At length they were halted, although their efforts still gave an appearance of advance. Thrashing and wrenching they urged themselves and the now burdensome ladder against the invincible wall. The only result was to give the illusion they were burying themselves in the clutching tentacles. Exertions dwindled; the struggle grew less intense; then they retreated, fighting their way out of the enveloping mass in a panic of desperation, abandoning the ladder.

The chief surveyed them with less than approbation. "Cut your way in," he ordered. "You guys think those axes are only to bust up furniture with?"

Obediently, wedges of bright steel flashed against the green wall.

"Impatiently I await the rescue of fair Dinkmans from this enchanted keep," murmured Gootes, vainly trying to balance his pipe on the back of his hand.

It looked as though he would have to contain his impatience for some time. The firemen slashed unenthusiastically at the grass, which gave way only grudgingly and by inches. Halfanhour later they triumphantly dragged out the abandoned ladder. "Stuff's like rubber—bounds back instead of cutting."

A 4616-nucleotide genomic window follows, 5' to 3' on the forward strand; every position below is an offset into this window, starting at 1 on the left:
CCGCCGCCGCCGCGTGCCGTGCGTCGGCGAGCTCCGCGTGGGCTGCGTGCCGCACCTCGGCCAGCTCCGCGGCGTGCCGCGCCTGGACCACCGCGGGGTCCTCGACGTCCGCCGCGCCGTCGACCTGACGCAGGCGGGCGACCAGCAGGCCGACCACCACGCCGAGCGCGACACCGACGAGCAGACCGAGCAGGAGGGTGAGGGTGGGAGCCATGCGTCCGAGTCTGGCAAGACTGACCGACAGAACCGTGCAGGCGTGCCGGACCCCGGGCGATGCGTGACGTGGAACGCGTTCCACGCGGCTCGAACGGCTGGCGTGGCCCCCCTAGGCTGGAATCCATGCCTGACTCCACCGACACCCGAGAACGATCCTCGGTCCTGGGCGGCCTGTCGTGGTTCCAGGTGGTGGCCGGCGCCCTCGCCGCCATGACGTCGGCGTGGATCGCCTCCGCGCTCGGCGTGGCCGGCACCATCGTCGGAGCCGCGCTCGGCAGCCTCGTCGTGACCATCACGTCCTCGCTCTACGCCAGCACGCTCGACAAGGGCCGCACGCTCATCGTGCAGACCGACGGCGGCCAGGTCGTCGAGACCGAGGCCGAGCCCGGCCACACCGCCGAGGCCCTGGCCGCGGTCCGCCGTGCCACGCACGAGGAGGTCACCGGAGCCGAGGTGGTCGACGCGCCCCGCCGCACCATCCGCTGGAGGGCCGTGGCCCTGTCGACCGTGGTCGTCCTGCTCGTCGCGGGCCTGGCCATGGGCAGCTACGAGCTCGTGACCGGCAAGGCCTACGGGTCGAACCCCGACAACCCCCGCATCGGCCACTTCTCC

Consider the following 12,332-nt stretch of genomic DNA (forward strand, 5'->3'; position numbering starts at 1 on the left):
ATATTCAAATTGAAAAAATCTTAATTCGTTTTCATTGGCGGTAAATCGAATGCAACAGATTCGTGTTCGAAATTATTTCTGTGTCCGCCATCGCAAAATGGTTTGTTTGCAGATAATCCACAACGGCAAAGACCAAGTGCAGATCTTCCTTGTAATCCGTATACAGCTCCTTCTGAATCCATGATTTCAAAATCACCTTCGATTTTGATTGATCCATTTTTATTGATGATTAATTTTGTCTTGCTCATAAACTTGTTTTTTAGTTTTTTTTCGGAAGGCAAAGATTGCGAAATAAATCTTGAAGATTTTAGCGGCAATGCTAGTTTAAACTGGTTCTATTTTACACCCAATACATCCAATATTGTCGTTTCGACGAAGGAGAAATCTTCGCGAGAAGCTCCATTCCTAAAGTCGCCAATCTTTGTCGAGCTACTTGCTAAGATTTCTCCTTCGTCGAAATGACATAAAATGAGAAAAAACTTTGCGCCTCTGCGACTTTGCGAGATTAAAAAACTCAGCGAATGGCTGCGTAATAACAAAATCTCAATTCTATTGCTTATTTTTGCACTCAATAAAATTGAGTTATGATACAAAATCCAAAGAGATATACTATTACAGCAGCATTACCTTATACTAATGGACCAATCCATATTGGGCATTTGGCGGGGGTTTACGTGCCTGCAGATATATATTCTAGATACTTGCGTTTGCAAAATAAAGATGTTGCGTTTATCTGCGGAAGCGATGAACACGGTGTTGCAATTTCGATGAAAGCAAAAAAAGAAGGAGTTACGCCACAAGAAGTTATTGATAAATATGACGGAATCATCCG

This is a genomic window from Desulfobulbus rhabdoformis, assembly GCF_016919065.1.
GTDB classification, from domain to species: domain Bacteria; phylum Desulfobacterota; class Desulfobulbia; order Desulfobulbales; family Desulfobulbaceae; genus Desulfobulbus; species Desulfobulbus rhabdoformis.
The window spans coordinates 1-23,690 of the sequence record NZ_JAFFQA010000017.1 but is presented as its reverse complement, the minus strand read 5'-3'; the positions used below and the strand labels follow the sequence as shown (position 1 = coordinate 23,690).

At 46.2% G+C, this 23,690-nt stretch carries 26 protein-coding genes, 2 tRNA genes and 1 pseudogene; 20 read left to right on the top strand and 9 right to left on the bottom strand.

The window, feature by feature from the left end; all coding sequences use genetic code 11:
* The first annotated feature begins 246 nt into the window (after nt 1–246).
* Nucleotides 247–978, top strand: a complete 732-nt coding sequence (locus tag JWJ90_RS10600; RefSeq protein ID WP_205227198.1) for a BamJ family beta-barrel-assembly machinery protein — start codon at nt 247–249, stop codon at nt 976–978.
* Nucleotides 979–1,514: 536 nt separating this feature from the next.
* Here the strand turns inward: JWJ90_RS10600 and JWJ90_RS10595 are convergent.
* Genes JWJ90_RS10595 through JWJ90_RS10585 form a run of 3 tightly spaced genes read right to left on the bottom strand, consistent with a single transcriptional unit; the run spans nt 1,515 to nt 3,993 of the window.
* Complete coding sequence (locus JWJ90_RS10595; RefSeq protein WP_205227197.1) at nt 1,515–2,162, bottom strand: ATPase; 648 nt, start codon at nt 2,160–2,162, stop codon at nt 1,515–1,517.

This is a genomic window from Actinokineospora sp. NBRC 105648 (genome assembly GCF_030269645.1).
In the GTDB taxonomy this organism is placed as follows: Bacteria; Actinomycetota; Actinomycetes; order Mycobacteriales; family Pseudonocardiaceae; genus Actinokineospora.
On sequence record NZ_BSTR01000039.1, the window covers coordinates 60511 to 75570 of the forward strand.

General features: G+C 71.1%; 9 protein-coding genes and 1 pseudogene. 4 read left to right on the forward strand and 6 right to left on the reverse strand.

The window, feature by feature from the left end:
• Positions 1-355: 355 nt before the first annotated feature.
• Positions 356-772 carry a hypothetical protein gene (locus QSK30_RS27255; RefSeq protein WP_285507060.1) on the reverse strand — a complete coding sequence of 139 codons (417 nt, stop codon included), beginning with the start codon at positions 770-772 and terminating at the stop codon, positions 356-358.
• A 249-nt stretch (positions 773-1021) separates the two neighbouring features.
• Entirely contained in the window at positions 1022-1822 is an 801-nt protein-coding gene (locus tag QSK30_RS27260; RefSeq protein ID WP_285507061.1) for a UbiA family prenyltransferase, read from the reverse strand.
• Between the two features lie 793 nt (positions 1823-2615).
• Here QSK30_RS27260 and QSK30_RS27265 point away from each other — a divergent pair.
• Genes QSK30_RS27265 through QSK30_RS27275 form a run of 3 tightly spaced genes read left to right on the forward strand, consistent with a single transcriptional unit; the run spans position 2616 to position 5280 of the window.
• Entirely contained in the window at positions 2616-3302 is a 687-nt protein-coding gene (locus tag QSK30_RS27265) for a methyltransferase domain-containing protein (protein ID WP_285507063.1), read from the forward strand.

"Yeah. And in the meantime those people been telephoning again. Want to know what the delay is. Want to know what they pay taxes for. Threaten to sue the city."

"Let'm sue. Long as theyre in there they can't collect."

"Funny as a flat tire. Get going, goldbrick."

9. Another firetruck rolled up and there was much kidding back and forth between the two crews. This was clearly no situation in which lives or property were at stake; it was rather in line with assisting distraught cats down from tops of telephonepoles or persuading selfimmolated children to unlock the bathroom door and let mommy in; an amusing interval in a tense day. Perhaps those manning the second truck were more naturally ingenious, possibly the original workers sought more diverting labor; at any rate the futile chopping was abandoned. Instead, several long ladders were hooked together and the synthesis lowered from the curb to the edge of Dinkman's roof. It seemed remarkably fragile, but it reached and the watchers murmured approval.